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Reinvesting in Life
by Maribeth Doerr
"We know that the acute grief we feel after such a loss will come to an end, but we shall remain inconsolable, and never find a substitute. Everything that comes to take its place, even if it were to fill it completely, nevertheless remains something different. And this is as it should be. It is the only way of perpetuating the love which we do not wish to renounce." Sigmund Freud, written to a friend whose son had died.

"Reinvesting in life" - it sounds so difficult, perhaps cold and impossible. If you have recently (or perhaps not so recently) lost your baby(ies)/child(ren), finding the strength to move on or to create a "reinvestment" in your shattered life may require more energy than you can muster. Your goals and priorities have drastically changed, and the biggest challenge for you is just getting out of bed in the morning. For those of us who have already traversed that long road of grief, we know that you will find the strength to find new goals and new reasons to live. Discovering these new outlets is how you reinvest in life. With time, your pain will not be as raw, the bad days will become fewer, and you may begin to see joy in life. To help start moving towards the future in a positive way, here are some suggestions of how other parents have "reinvested in life." Some have channeled their energy into enormous projects while others do something simpler but just as meaningful. You need to do whatever makes you feel comfortable.

As many of you may have discovered, writing is a powerful release of feelings. Many of the best books for bereaved parents were written by bereaved parents. For example, Terry Griffin spent countless hours compiling and editing her wonderful book, "Letters of Hope," after her son drowned. Following the stillbirth of her son, Sherokee Ilse wrote and self-published several books as well as founding a national organization devoted to pregnancy loss support. Ann Mullen wrote and self-published the entire account of the delivery of her twins following malpractice. One of her sons died shortly after birth and the other was left severely handicapped and drowned in a pond just before his sixth birthday. She is also very active in a victims' rights group in her state. On a smaller scale, keeping a journal or writing letters to your child can be very therapeutic.

Many bereaved parents become involved in starting and/or facilitating support groups such as SHARE and The Compassionate Friends. Jean Kollantai started a group specializing in the loss of one or more babies in a multiple birth following the stillbirth of one of her twin sons - a much-needed resource. I used my grief energy to start Pen-Parents. Gina Burns helped to start the Group B Strep Association to distribute information and help promote research into the causes and cure of Group B Strep infection.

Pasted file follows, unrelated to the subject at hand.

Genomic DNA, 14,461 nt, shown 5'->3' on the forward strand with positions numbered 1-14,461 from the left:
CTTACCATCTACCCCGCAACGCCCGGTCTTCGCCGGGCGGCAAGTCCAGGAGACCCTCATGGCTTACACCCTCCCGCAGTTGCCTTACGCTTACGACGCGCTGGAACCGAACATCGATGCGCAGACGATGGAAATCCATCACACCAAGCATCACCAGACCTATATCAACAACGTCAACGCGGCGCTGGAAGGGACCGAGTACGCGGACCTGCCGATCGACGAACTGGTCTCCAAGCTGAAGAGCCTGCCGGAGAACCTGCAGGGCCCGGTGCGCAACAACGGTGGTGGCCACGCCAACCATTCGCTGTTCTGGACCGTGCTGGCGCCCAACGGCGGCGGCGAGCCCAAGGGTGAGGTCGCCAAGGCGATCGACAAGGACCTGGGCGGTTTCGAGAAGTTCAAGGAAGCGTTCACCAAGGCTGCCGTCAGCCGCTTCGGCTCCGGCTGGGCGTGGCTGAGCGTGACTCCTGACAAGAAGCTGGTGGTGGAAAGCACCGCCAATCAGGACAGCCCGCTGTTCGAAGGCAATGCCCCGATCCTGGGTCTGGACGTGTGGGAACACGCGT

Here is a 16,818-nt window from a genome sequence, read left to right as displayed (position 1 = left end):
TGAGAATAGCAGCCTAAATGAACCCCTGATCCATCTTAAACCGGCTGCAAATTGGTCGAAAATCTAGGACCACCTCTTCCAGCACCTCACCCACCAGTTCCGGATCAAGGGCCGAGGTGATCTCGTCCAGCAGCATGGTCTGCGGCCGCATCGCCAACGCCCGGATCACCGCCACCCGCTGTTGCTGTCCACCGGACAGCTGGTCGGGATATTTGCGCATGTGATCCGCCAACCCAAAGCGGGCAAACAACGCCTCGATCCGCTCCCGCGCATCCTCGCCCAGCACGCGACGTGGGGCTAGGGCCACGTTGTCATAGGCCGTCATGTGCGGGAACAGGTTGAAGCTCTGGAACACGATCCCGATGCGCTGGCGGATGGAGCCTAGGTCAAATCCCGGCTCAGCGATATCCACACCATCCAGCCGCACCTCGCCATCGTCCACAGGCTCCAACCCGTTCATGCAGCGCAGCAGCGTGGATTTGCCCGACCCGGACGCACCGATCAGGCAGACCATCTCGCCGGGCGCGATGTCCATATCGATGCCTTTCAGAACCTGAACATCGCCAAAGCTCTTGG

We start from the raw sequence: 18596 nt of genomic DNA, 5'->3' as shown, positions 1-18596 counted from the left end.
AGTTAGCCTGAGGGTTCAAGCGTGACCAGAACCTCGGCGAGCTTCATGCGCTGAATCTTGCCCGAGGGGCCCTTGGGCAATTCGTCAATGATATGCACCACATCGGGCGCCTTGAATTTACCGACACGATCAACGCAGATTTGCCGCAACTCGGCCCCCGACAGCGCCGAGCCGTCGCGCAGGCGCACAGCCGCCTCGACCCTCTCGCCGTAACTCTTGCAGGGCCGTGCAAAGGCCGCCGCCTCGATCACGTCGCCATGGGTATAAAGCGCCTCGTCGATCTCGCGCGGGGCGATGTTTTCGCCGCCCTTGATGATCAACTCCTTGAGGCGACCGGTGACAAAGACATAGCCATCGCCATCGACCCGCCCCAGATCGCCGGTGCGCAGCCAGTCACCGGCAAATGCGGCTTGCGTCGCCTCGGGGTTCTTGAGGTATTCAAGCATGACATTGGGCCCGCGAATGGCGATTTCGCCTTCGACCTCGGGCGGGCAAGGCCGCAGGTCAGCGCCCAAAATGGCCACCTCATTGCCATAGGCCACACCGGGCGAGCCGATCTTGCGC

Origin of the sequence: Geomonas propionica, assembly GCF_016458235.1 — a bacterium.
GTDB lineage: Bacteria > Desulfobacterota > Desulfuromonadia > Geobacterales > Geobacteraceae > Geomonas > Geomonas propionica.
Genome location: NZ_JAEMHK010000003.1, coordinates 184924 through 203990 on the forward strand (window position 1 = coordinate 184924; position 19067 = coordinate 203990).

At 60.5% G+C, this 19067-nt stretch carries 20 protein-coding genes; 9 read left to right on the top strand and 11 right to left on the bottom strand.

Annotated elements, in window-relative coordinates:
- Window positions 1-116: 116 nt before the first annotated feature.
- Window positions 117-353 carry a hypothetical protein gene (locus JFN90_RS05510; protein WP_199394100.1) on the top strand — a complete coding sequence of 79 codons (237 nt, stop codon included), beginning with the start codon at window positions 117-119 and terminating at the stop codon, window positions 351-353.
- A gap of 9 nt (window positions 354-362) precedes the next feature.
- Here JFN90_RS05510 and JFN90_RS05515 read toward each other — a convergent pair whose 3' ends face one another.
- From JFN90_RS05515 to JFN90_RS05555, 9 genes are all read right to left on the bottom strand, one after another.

Another way to reinvest is to start a scholarship fund or other charitable fund in memory of your child. Beth and Frank F. started a fund to assist parents with children requiring special medical care after nearly going bankrupt from medical expenses during the lifetime of their daughter. Kendall and Derron I. started a fund to purchase an emergency transport bed for ill newborns. Kay G. started a fund at a local summer camp to provide scholarships for needy children. Her son spent many special summers there. Sunny Seabrook used a fund to build a children's park in memory of her twin son who was killed in a bicycle accident. Jan B. started an engineering scholarship at the university where her daughter was studying before her death.

George C. was responsible for getting his state legislature to change the drunk driving laws after a drunk driver killed his daughter.

Linda J. says her son's life and death has given her the confidence and courage to go back to college to become a labor and delivery nurse. She never had the courage before.

Debbie B. has made preemie gowns and hats for preemies in the NICU where her son died. Amy T. volunteers her time in the NICU to hold babies whose parents live too far away for frequent visits.

Because of insensitive treatment at hospitals, funeral homes and/or cemeteries, many parents have used their experience to educate these caregivers on proper protocol for bereaved parents. Unhappy with the treatment you received? Tell somebody so that the next parent will receive better attention. What a special way to pay tribute to your child!

Donna M. sends letters on to parole boards on behalf of parents whose children were murdered and the criminal is up for parole. Many murderers have remained behind bars rather than get an early release because of letters like Donna's.

Julie Fritsch created beautiful sculptures of her feelings following the death of her baby son. She shared these with her support group as a way of saying thank you. Pictures of these sculptures have been made into a book called "The Anguish of Loss."

There are many ways to reinvest in life. Some of these ideas may help you think of something meaningful for you to do. To find new meaning in life after tragedy, you must make a conscious effort to seek new positive activities in which to focus your energy. You didn't have a choice in losing your baby, but you do have choices in how your child's life and death affects the rest of your life. It takes energy, but your choices can be positive, healthy ones. Your child would want it that way.
Maribeth Doerr

© Maribeth Wilder Doerr. All Rights Reserved.

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